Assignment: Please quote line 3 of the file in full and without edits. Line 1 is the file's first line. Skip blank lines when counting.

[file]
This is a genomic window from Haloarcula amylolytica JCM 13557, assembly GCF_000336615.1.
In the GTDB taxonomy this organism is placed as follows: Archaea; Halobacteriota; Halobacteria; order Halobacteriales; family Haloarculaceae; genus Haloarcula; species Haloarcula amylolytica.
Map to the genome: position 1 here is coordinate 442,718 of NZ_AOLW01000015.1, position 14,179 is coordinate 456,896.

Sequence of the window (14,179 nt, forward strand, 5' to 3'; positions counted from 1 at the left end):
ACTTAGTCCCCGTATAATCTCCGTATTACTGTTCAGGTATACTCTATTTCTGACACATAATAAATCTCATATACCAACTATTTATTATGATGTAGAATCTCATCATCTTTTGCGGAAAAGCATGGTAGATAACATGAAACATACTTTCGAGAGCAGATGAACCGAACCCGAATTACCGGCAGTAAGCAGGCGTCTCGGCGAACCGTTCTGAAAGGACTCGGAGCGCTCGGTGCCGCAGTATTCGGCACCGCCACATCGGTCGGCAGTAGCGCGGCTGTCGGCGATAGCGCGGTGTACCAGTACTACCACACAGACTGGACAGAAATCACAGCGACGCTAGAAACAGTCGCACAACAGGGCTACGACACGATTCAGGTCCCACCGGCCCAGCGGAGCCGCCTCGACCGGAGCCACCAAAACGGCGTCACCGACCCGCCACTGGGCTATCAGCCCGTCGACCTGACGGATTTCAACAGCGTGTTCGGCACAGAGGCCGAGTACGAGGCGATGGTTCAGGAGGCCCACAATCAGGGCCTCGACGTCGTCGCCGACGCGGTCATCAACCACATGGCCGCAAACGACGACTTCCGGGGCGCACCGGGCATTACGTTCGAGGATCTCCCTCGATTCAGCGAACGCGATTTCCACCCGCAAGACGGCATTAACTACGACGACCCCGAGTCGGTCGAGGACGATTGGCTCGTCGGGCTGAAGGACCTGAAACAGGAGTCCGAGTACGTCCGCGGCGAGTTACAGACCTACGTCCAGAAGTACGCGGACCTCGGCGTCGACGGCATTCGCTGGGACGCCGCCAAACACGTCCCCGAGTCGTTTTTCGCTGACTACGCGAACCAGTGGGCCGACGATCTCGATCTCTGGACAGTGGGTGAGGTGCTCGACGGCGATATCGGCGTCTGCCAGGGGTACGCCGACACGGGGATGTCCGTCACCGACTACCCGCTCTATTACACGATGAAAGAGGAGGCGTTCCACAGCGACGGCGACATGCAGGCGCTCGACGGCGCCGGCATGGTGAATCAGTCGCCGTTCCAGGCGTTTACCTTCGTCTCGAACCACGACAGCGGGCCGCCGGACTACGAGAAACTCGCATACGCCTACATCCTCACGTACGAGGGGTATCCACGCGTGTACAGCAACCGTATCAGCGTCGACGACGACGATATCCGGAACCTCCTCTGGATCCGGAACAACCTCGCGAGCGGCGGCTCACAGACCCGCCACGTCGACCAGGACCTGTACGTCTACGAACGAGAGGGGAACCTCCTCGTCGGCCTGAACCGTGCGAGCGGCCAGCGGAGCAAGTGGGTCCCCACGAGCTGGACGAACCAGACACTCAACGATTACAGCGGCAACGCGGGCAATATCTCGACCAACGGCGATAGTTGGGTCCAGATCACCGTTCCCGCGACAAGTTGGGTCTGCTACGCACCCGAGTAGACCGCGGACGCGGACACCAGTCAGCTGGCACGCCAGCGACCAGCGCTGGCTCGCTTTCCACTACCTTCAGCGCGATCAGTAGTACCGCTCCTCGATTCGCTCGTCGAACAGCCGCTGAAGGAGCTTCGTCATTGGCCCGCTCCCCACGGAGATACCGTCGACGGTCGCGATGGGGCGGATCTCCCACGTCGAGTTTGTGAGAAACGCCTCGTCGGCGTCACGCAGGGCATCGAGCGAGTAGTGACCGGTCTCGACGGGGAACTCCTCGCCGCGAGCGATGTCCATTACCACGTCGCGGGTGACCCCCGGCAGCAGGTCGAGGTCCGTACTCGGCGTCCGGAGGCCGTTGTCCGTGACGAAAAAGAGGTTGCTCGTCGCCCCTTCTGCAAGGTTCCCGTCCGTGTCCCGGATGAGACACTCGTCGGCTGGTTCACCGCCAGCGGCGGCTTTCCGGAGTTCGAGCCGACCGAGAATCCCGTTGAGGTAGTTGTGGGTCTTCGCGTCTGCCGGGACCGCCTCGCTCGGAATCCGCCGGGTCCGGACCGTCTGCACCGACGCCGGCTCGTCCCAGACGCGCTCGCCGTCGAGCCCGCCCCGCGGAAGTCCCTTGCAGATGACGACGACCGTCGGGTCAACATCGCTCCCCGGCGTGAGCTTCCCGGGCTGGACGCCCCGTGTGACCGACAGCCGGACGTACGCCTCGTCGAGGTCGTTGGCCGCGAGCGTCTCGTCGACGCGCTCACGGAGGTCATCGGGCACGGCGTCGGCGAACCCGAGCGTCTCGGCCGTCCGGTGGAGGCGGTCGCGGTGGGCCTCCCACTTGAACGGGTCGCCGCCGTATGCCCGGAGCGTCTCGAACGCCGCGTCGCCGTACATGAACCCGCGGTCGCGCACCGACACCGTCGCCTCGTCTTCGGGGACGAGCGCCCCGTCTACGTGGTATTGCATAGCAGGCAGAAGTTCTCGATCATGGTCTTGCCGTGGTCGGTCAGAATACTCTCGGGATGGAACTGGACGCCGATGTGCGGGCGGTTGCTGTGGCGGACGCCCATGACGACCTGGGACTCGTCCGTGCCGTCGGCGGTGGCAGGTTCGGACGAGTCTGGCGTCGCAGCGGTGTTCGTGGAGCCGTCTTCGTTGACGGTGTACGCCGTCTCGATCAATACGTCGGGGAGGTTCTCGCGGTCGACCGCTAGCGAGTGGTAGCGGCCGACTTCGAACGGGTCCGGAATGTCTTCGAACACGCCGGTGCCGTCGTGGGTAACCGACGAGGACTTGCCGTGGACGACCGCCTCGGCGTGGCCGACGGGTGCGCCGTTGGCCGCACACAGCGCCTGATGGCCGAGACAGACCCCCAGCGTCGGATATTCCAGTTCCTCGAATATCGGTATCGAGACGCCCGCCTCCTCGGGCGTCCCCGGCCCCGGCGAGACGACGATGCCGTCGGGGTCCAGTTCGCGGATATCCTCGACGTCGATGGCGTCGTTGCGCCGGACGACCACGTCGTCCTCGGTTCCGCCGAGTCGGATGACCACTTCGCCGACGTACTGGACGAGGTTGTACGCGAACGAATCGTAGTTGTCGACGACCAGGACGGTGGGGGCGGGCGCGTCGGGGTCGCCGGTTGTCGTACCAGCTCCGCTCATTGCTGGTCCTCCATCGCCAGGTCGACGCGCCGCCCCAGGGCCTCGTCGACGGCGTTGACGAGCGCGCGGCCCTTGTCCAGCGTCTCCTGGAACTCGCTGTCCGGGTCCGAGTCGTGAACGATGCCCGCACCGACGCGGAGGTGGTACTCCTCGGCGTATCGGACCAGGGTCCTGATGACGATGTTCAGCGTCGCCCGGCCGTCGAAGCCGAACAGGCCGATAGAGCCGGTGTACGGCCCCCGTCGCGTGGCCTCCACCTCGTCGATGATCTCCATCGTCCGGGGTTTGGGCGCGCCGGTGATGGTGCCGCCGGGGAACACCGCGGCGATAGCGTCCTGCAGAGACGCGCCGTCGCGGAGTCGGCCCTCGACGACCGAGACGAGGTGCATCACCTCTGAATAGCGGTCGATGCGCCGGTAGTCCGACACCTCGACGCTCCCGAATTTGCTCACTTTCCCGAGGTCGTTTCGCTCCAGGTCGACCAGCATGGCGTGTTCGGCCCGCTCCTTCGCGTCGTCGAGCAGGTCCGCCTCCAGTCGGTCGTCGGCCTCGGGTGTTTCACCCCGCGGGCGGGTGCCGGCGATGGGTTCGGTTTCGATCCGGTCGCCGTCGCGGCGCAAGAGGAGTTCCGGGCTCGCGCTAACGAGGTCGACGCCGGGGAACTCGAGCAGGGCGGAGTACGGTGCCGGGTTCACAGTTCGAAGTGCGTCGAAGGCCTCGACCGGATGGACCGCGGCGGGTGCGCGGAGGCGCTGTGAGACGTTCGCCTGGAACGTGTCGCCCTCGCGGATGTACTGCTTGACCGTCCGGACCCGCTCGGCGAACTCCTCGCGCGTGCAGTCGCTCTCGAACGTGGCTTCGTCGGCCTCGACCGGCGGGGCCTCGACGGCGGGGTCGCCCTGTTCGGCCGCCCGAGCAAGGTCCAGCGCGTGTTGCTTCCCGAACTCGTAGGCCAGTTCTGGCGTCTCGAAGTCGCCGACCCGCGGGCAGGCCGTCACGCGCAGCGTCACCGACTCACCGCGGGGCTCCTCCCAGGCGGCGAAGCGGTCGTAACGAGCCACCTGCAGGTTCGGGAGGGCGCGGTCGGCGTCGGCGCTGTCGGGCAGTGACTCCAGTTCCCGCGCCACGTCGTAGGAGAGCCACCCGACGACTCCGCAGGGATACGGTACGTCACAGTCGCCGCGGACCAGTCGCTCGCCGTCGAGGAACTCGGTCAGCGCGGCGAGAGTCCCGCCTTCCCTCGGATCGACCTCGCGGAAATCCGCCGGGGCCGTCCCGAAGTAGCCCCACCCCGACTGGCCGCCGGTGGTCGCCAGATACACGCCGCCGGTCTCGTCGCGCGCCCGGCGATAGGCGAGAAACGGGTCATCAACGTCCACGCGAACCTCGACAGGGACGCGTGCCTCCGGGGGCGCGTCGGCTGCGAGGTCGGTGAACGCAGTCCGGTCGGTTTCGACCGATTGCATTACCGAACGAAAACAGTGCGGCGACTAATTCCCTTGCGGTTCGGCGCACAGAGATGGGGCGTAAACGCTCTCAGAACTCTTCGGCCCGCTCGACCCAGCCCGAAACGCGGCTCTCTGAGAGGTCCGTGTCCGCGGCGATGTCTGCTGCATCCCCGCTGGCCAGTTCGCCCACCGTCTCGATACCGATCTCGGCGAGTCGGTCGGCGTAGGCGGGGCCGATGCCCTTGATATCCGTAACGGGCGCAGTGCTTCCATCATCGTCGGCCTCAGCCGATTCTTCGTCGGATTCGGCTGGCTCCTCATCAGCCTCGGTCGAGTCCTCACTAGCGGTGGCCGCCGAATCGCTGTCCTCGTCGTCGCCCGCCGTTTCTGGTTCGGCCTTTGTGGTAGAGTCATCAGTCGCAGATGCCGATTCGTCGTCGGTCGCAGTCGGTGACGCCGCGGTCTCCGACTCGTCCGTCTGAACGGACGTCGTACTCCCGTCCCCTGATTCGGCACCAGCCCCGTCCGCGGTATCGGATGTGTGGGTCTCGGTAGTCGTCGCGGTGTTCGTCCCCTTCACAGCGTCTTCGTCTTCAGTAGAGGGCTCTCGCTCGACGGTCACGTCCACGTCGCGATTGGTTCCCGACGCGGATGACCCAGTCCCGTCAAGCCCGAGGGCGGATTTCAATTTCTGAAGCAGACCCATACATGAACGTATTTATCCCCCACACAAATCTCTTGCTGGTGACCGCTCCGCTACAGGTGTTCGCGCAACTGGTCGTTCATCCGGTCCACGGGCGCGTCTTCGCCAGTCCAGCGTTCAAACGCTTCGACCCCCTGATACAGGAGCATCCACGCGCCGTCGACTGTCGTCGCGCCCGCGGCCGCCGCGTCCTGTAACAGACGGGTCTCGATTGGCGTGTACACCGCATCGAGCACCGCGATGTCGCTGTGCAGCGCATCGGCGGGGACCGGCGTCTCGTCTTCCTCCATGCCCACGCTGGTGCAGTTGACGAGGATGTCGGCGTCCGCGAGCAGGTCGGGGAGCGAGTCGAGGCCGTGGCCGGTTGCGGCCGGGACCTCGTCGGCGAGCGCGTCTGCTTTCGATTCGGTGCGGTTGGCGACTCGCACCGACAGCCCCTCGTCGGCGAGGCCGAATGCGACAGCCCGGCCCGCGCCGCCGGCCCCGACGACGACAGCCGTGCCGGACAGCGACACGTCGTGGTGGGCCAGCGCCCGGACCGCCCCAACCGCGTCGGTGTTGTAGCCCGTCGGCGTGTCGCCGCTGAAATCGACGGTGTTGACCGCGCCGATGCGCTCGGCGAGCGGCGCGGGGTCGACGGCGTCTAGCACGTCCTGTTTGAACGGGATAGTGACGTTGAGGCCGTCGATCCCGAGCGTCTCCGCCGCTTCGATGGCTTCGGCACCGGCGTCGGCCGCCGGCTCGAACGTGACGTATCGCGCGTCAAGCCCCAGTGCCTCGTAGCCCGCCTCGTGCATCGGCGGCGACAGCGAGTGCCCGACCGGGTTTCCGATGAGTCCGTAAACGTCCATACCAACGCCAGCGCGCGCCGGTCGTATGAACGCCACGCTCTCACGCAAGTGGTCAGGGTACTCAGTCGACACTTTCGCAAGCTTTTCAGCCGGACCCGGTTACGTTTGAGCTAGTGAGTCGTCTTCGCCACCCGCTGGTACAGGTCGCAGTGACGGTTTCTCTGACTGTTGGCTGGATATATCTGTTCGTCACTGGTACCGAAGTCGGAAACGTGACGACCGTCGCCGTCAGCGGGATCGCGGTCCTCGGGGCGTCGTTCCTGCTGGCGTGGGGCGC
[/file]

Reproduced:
Map to the genome: position 1 here is coordinate 442,718 of NZ_AOLW01000015.1, position 14,179 is coordinate 456,896.